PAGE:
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Observatory Drawbridge Shutter--linear motors

Discussion in 'Electronic Basics' started by W. eWatson, Oct 26, 2012.

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  1. W. eWatson

    W. eWatson Guest

    I'm a bit further along with upgrading my observatory with electronics
    with a control system to rotate the dome, and raise and lower the
    shutter. I farmed out the PC board work to someone who has put relays,
    soft start controls, and other devices in the two NEMA enclosures. It'll
    probably take a month to get the boxes back. While waiting for that to
    happen, I've decided to take a shot a the lower shutter.

    As I probably mentioned here some time ago, there is a lower and upper
    shutter. The lower shutter is about 33"x32", and has a glass window in
    it. My guess it the upper shutter is 12'x3'. The shutters are on two
    tracks, and roll along with wheels. Latches between the two can couple
    them together, so they both move up and down together. If not latched,
    the lower shutter sits on the apron (the circular structure on which the
    dome sits) of the dome while the upper one moves up/down.

    The lower shutter was a mistake, when I first built the obs. It is quite
    unconventional. There may be 12 in the USA. As I quickly discovered,
    taking images through the window resulted in slightly distorted images.
    Not good. I had checked before buying the window shutter with five
    people who owned such a shutter. (It has something of a reasonable
    purpose for use in winter.) They all gave it thumbs up. I never asked
    what imaging through the glass produced good images. Nevertheless, the
    obs was still functional w/o the use of the window. The shutter weighs
    about 120-90 pounds.

    A typical lower shutter is like a drawbridge. That is it pivots on the
    apron, and swings in or out with, in some cases, a hand winch, pulleys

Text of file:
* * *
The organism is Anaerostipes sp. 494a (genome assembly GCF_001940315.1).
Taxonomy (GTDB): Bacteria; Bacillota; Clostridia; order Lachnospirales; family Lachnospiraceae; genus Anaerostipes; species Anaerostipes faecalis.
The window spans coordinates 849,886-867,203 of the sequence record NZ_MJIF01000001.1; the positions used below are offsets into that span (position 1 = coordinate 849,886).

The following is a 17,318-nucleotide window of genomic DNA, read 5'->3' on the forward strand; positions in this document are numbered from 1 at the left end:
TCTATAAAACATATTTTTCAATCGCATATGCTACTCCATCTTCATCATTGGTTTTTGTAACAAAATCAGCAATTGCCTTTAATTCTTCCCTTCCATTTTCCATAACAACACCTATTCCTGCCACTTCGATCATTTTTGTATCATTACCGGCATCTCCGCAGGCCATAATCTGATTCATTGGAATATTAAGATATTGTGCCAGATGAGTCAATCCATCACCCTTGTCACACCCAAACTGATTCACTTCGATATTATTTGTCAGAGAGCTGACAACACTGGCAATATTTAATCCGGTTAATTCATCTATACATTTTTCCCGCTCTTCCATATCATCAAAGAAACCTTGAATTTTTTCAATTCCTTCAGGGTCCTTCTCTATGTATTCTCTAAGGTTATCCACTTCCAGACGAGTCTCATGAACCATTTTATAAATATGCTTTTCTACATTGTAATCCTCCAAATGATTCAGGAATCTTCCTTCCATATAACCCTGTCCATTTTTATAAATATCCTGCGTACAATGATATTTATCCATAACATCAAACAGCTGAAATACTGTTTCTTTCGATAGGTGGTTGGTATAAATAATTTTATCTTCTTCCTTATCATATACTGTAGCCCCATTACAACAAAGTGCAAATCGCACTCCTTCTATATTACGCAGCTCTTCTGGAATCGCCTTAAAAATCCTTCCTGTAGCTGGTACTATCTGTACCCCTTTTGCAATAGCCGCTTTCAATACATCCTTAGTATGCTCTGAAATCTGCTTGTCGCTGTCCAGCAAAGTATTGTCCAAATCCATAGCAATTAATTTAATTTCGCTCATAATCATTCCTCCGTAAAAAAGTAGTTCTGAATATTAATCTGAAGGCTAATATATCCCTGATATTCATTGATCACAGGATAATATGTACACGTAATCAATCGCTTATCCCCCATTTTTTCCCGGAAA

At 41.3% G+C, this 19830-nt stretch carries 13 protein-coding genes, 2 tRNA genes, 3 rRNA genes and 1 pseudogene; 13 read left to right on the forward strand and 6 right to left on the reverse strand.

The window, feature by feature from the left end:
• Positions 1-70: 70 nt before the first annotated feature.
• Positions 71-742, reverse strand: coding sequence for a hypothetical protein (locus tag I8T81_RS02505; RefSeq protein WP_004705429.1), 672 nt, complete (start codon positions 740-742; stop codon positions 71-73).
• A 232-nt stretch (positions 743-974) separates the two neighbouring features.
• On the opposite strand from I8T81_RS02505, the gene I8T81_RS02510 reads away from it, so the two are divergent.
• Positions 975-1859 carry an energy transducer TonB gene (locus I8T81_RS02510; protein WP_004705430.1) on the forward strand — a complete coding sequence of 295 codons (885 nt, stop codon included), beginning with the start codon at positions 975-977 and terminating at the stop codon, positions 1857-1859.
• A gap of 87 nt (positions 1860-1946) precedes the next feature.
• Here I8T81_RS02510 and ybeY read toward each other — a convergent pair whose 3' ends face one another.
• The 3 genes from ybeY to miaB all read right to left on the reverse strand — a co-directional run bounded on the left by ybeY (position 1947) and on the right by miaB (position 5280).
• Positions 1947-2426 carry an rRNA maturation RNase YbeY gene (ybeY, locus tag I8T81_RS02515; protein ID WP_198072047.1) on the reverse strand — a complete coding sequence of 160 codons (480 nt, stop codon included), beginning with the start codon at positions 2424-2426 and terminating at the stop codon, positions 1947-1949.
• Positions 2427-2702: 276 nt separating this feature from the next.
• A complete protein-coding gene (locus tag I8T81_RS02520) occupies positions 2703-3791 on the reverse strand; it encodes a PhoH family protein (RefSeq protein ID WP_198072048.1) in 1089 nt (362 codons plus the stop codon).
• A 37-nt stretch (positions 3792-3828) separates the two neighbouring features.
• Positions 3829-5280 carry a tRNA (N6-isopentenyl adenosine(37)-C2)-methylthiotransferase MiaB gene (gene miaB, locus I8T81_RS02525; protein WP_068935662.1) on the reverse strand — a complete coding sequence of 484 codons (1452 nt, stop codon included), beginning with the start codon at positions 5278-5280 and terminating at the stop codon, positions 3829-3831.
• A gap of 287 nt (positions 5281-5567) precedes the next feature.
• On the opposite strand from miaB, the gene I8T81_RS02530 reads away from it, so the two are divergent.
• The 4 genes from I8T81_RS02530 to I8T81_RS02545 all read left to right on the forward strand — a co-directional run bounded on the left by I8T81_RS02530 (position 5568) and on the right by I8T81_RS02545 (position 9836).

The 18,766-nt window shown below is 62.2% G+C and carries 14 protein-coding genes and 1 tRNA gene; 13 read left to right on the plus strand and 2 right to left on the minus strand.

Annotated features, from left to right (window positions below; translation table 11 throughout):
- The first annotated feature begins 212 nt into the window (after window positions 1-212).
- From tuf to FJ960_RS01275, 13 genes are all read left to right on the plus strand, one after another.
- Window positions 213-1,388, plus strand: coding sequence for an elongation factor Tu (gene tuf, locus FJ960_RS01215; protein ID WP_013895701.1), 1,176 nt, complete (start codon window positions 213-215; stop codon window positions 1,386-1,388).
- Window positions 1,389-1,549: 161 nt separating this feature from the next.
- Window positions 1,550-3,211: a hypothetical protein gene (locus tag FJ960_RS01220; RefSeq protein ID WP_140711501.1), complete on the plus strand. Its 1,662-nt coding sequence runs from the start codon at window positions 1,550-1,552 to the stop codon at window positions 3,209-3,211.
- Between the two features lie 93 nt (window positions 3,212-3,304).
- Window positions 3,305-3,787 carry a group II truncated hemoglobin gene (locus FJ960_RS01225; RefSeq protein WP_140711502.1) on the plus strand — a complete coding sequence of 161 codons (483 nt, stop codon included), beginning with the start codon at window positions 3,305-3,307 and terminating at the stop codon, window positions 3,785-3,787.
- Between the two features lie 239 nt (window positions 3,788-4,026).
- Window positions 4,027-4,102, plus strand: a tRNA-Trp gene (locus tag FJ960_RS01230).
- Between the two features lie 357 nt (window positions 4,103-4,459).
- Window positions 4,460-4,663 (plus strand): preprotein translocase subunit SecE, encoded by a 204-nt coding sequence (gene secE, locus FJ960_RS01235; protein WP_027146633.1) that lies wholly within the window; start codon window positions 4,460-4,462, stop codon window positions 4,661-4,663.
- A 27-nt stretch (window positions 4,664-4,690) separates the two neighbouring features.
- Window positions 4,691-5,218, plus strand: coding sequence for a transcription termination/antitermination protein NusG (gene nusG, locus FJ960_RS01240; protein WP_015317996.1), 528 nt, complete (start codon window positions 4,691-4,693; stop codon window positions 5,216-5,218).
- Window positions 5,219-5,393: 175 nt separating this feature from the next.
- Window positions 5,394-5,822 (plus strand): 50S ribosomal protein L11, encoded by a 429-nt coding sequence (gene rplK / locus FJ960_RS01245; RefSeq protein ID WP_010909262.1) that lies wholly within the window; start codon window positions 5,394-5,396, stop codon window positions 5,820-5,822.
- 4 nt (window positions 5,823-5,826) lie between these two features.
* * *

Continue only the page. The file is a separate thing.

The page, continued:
and wires. It only needs to be positioned 10-15 degrees above the
    horizon. Looking below that the sky is avoided because of the
    atmospheric thickness. What I want is to take the current lower shutter
    and make it look like a drawbridge. I plan to hire someone to do this.
    However, my enclosure-box guy thinks I can operate with a linear motor.
    He suggests using it on the apron and centered in the shutter. He's
    short on details and working on another project now until he can get
    back to mine. So my question is how is a linear motor going to help in
    this situation. Why in the middle??? I haven't a clue.
     
  2. ehsjr

    ehsjr Guest

    See the following url for some desirable features of linear motors:
    http://www.baldor.com/products/linear_motors.asp

    Centered in the "drawbridge" avoids twisting torque that would
    result from the weight of the "drawbridge" if one corner is
    supported by the motor and the other is not.

    Ed
     
  3. W. eWatson

    W. eWatson Guest

    ....
    Probably eight months I bought a linear motor thinking it would do the
    job for pulling a chain down to detach the two shutters. It was
    purchased way before the drawbridge idea took hold. I purchased a
    Duff-Norton LT50-1". About $100. Months later I realized I didn't need
    it, and called them. They OKed the idea of an exchange at some point.

    In any case, looking at the link you gave indicates there are lots of
    linear motor types. That doesn't bother me now. What does is placing the
    motor in the center. (Yes, using one linear motor on a side would cause
    torque.)

    It would seem to me placing it in the center and adding a cable and
    maybe a pulley at the top of the lower shutter might somehow do the
    push-pull job. Still that makes no sense though. Where does one get the
    push-pull action? The shutter is at maybe a 85 degree angle, so how does
    the motor help push the shutter from the top, and how does it get the
    shutter back in its resting place by pulling?
     
  4. ehsjr

    ehsjr Guest

    If the shutter weighs ~120 pounds, why do you need anything
    mechanical to pull (or push) it down?

    Ed
     
  5. So, why don't you do that (have them latched & move together)?

    And ... 120# for a 33" x 32" shutter is really heavy. Does it really
    weigh that much?
     
  6. W. eWatson

    W. eWatson Guest

    That's pretty heavy in my book. In any case, it looks like the fellow
    who suggested the linear motor is going to come through with a sketch of
    how it works.
     
  7. W. eWatson

    W. eWatson Guest

    It's hard to tell. The glass window weighs 20 pounds. There's a lot of
    metal in the frame. The mfger doesn't even know how much it weighs. I
    may know in the next week or so, when we pull it out to rework it. I
    hope the weather holds out. We are getting into the rainy season.
     
  8. ehsjr

    ehsjr Guest


    Seemed heavy to me too, but I accepted the numbers you posted:
    "The shutter weighs about 120-90 pounds. "
    Great! I hope that will give you a clear picture of its
    operation. :)

    Ed
     
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